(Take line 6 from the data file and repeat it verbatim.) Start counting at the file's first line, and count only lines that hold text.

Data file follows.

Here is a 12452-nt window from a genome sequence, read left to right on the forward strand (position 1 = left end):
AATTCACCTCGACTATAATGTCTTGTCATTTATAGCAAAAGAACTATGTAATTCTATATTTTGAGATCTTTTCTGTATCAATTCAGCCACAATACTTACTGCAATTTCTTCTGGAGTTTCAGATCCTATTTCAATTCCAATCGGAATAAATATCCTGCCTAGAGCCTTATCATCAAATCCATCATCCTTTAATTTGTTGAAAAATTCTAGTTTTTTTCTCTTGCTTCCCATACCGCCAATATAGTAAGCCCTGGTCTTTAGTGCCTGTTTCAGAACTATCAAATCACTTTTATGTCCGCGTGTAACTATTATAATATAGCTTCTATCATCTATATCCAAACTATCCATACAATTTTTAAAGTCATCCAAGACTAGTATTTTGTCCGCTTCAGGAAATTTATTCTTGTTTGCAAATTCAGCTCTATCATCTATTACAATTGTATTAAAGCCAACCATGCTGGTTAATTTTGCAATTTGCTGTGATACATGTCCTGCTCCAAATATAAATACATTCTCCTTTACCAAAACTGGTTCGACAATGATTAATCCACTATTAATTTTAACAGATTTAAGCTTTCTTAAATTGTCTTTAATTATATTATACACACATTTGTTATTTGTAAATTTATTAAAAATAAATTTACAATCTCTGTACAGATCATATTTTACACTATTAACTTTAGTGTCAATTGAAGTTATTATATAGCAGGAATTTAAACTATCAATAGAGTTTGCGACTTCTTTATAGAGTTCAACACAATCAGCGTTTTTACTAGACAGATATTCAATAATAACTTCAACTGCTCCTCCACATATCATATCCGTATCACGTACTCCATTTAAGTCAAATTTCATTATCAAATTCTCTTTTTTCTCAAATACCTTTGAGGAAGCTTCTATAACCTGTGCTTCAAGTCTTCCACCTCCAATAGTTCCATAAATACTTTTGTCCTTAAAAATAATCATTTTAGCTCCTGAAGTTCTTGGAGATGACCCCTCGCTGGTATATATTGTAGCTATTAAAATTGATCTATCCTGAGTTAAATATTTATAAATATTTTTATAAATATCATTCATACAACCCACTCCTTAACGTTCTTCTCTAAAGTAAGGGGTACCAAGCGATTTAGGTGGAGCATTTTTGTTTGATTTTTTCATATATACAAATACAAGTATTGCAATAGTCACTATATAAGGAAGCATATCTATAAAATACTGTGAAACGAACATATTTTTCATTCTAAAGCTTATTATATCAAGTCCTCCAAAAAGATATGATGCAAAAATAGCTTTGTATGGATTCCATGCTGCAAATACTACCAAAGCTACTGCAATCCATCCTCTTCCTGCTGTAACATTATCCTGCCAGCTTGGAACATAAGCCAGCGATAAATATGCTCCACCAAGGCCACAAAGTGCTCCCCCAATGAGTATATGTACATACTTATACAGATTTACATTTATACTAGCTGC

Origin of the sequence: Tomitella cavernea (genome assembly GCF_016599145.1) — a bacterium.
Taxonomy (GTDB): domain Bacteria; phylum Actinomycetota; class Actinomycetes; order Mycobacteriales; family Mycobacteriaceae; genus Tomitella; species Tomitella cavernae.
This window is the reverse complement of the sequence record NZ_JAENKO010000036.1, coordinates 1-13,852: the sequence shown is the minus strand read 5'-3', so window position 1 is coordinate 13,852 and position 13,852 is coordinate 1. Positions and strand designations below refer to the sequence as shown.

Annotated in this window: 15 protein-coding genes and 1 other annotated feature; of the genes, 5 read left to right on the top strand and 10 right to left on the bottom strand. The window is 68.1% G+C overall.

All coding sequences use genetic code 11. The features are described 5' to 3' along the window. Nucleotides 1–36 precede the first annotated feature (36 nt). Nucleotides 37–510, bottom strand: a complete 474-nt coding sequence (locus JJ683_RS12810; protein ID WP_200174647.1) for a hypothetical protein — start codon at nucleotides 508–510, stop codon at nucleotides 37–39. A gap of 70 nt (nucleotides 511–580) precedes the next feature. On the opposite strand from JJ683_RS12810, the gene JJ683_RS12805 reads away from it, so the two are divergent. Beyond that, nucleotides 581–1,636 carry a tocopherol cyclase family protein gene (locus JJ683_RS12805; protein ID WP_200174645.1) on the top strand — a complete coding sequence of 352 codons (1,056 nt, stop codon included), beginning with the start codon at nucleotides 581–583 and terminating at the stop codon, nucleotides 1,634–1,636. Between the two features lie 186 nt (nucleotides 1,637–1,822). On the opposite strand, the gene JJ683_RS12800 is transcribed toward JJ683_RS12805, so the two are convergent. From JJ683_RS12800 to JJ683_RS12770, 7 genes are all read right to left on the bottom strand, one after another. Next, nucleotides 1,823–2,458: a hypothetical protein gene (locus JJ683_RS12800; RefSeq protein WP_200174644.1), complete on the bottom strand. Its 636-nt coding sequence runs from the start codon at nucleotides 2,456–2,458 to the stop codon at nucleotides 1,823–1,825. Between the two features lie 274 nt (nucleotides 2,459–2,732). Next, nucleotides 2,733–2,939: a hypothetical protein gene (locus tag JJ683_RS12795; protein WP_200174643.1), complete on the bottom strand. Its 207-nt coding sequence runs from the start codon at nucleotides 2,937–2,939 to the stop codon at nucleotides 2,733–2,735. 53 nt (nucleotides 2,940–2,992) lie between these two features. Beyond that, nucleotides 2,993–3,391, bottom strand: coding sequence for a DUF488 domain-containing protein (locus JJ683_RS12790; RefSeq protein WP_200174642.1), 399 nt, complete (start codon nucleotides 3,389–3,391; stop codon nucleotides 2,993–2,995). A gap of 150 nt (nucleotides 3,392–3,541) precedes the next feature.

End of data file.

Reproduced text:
Annotated in this window: 15 protein-coding genes and 1 other annotated feature; of the genes, 5 read left to right on the top strand and 10 right to left on the bottom strand. The window is 68.1% G+C overall.